Providing effective feedback to pupils is a key facet of teaching and learning. Effective feedback can be given by class teachers, parents and guardians, as well as the pupils themselves. Feedback can be given verbally or in written format. Written feedback may take the form of a comment written in class jotters, or as a formal report, feeding back on a pupil’s progress over a long period of time. Verbal feedback can often be more informal, occurring several times during a lesson through conversation or questions, or could be given during formal meetings. According to Yorke (2003), how effective formative assessment is will be dependent on the quality of feedback given to the learner. The feedback should be specific to each pupil and how they can improve their work, without reference to or comparisons being drawn between other pupils. Black & William assert (1998b) these comparisons risk suggesting to lower achieving pupils that they have less ability and are incapable of learning These suggestions could have an adverse effect on pupil learning, lowering confidence and could lead to disengagement during lessons. Trotter (2006) suggested that the frequency feedback is given can improve the effectiveness of formative assessment. More regular feedback given to pupils allows them greater opportunities for reflection on their work and addresses issues with their learning more quickly. Although formative assessment in the form of feedback can aid learning when used effectively, Voerman et al. (2012), suggest that unspecific praise such as ‘Well done’ without any elaboration can hinder learning. Effective feedback needs to be more specific to the pupil, providing information on what the pupil has done well, increasing a pupil’s confidence in their ability to carry out that task. On top of this, Hattie and Timperley (2007) argue too frequent negative feedback could result in a loss of confidence and task avoidance in the long run. Harris (2007) asserts that pupils are more likely to take kindly to criticism from their peers than from their teachers. Furthermore, peer feedback can lead to increased motivation as the learner is placed at the centre of their own learning. Therefore, it is important to ensure negative feedback is constructive and not merely a criticism but an area for development, as well as considering who is providing this feedback, and when it is given.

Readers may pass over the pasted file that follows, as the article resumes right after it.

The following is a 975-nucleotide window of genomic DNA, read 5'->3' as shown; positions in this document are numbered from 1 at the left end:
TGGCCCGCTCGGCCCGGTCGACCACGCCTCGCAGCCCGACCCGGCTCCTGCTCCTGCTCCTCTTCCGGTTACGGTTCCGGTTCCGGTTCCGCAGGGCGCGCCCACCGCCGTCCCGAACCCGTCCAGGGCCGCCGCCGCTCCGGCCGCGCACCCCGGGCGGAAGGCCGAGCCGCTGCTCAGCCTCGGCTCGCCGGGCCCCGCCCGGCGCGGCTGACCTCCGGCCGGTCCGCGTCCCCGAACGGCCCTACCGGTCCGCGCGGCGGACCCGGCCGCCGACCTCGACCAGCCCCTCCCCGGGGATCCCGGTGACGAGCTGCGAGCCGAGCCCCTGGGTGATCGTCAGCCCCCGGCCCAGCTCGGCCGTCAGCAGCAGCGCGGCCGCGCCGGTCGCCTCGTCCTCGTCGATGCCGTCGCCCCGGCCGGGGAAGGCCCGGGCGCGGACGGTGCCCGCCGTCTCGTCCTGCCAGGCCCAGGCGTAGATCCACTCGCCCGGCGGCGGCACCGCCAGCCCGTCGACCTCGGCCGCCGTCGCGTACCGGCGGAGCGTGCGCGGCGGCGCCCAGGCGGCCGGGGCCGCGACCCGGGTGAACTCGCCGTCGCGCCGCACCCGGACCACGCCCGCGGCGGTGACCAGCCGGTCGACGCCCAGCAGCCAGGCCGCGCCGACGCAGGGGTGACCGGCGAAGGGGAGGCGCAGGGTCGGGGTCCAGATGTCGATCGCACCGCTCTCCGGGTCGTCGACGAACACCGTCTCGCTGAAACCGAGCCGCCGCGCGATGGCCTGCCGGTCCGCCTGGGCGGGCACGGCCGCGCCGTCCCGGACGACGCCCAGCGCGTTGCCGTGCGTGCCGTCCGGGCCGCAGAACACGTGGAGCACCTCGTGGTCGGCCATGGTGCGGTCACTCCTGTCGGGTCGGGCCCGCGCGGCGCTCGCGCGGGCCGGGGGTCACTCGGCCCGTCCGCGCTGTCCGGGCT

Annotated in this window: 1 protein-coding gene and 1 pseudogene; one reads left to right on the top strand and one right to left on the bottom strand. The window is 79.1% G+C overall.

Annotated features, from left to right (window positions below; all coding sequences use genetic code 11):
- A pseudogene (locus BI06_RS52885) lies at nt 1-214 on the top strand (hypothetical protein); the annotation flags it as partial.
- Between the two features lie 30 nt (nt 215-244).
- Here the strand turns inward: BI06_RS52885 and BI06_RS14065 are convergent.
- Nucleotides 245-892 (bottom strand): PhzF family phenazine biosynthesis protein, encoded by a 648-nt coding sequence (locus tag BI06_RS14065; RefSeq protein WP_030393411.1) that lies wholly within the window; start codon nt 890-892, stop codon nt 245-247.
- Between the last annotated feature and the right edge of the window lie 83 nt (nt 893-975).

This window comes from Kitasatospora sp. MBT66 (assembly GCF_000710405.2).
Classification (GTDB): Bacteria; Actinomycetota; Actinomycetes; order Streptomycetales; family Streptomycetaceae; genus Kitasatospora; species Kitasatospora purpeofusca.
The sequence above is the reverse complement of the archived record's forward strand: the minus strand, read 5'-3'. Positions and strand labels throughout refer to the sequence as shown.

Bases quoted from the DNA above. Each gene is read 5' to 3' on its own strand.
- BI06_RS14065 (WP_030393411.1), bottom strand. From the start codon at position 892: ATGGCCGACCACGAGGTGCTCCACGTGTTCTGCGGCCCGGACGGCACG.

When errors are avoided, and feedback is deployed effectively, it is a key component of classroom practice and acts as a useful tool to build pupil confidence and support a pupil’s progression. It is for this reason immediate and frequent feedback will be implemented during lessons, in several different forms, to investigate how this affects teaching and learning within lessons.
The aim of this enquiry is to discover how real-time feedback will impact on teaching and learning during lessons.